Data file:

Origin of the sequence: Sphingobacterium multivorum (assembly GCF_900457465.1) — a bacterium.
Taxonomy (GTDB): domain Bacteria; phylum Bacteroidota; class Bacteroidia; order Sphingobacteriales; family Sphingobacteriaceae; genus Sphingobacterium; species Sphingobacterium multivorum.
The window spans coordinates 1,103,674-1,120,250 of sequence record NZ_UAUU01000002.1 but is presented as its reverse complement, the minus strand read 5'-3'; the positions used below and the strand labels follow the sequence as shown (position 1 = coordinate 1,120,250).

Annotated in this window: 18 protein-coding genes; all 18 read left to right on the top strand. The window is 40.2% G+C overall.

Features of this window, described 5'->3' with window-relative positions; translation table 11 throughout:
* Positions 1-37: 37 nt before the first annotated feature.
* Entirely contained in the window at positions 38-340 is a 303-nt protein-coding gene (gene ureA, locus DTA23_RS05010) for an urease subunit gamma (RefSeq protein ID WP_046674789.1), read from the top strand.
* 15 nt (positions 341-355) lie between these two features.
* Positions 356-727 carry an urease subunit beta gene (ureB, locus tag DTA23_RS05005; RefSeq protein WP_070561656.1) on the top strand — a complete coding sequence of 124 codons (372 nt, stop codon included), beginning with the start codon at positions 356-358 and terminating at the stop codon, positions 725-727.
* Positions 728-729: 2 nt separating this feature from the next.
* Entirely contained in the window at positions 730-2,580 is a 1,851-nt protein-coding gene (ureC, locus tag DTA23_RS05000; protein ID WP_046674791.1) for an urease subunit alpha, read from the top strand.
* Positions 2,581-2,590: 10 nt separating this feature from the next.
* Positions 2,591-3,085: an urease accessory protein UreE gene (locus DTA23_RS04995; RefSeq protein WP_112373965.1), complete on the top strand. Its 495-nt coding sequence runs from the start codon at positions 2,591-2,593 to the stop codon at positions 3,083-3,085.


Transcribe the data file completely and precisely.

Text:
Origin of the sequence: Sphingobacterium multivorum (assembly GCF_900457465.1) — a bacterium.
Taxonomy (GTDB): domain Bacteria; phylum Bacteroidota; class Bacteroidia; order Sphingobacteriales; family Sphingobacteriaceae; genus Sphingobacterium; species Sphingobacterium multivorum.
The window spans coordinates 1,103,674-1,120,250 of sequence record NZ_UAUU01000002.1 but is presented as its reverse complement, the minus strand read 5'-3'; the positions used below and the strand labels follow the sequence as shown (position 1 = coordinate 1,120,250).

Annotated in this window: 18 protein-coding genes; all 18 read left to right on the top strand. The window is 40.2% G+C overall.

Features of this window, described 5'->3' with window-relative positions; translation table 11 throughout:
* Positions 1-37: 37 nt before the first annotated feature.
* Entirely contained in the window at positions 38-340 is a 303-nt protein-coding gene (gene ureA, locus DTA23_RS05010) for an urease subunit gamma (RefSeq protein ID WP_046674789.1), read from the top strand.
* 15 nt (positions 341-355) lie between these two features.
* Positions 356-727 carry an urease subunit beta gene (ureB, locus tag DTA23_RS05005; RefSeq protein WP_070561656.1) on the top strand — a complete coding sequence of 124 codons (372 nt, stop codon included), beginning with the start codon at positions 356-358 and terminating at the stop codon, positions 725-727.
* Positions 728-729: 2 nt separating this feature from the next.
* Entirely contained in the window at positions 730-2,580 is a 1,851-nt protein-coding gene (ureC, locus tag DTA23_RS05000; protein ID WP_046674791.1) for an urease subunit alpha, read from the top strand.
* Positions 2,581-2,590: 10 nt separating this feature from the next.
* Positions 2,591-3,085: an urease accessory protein UreE gene (locus DTA23_RS04995; RefSeq protein WP_112373965.1), complete on the top strand. Its 495-nt coding sequence runs from the start codon at positions 2,591-2,593 to the stop codon at positions 3,083-3,085.